Ancient Queens: Archaeological Explorations

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Sarah M. Nelson
Altamira Press, 2003 - Social Science - 200 pages
Ancient 'queenship' is a fascinating subject but one which tends to involve a lot of assumption about the status and role of the queen in relation to the king. These ten essays, taken from a session at the American Anthropological Association, explore the nuances of female power as the head of hierarchical systems and asks whether gender really matters in discussions of rulership. Beyond examining the types of queens that existed, the contributors explore the role of gender through case studies that include single sites and single cultures and encompass both historical and archaeological queens. Case studies are taken from: the Scandinavian Viking Age, from Shang China, the Mesoamerican site of Monte Alban, Egypt, the Silla kingdom in the southeastern Korean peninsula, Peru, the Valley of Mexico, Mongolia and western Sumatra.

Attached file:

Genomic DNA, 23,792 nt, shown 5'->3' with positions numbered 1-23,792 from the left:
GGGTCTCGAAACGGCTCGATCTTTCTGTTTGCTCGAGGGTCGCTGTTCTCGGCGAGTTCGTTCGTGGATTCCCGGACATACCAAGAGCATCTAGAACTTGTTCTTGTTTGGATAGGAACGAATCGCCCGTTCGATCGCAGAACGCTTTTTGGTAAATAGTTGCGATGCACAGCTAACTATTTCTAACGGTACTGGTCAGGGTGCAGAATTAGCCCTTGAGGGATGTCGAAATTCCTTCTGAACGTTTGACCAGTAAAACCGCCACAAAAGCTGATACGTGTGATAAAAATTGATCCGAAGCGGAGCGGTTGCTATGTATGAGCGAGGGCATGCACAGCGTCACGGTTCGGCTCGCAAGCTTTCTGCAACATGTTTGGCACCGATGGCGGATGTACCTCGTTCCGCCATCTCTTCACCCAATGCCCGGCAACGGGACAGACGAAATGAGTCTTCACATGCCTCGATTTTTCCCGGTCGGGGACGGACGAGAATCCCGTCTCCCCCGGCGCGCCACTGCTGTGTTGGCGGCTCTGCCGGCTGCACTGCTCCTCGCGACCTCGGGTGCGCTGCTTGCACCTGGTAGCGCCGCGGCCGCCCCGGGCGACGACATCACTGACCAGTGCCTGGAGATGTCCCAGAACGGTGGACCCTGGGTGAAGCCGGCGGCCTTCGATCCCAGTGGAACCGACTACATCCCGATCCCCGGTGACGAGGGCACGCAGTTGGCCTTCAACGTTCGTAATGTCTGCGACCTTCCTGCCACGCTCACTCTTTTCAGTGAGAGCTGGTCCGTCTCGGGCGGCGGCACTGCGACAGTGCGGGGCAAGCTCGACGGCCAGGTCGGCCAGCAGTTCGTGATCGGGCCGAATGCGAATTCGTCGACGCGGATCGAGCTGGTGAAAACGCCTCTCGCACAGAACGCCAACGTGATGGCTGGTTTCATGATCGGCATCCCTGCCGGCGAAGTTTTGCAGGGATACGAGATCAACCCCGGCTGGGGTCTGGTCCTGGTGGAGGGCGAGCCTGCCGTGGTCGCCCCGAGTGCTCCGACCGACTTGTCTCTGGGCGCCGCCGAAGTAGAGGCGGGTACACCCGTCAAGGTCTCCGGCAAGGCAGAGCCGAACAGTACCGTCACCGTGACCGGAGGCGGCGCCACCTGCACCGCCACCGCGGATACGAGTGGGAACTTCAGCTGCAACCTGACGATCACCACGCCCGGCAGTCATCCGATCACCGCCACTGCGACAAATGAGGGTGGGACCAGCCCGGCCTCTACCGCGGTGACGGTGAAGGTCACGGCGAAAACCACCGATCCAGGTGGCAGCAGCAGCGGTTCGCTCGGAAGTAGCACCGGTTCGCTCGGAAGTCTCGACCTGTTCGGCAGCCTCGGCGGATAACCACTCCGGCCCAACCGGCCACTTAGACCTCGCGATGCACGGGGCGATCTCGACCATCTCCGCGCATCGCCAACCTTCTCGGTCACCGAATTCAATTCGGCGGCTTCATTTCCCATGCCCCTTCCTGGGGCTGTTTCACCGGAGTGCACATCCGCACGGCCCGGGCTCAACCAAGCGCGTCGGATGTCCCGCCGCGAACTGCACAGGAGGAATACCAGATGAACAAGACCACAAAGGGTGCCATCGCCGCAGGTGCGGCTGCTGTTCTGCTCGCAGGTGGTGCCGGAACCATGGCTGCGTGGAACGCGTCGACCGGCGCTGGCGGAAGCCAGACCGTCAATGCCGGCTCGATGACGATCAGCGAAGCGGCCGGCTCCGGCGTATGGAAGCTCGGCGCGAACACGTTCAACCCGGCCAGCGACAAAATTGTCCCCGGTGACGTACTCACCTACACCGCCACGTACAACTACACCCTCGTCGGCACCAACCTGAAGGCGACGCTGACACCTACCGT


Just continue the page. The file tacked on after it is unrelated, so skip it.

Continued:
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Questioning a Queen? A GenderInformed Evaluation of Monte

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About the author (2003)

Sarah Milledge Nelson is John Evans Professor of Archaeology at the University of Denver, where she is faculty in the Anthropology Department and Director of Asian Studies. Some recent books include The Archaeology of Korea (1993), The Archaeology of Northeast China (ed.)(1995), and Gender in Archaeology (1997) which won the Choice Outstanding Academic Book Award.

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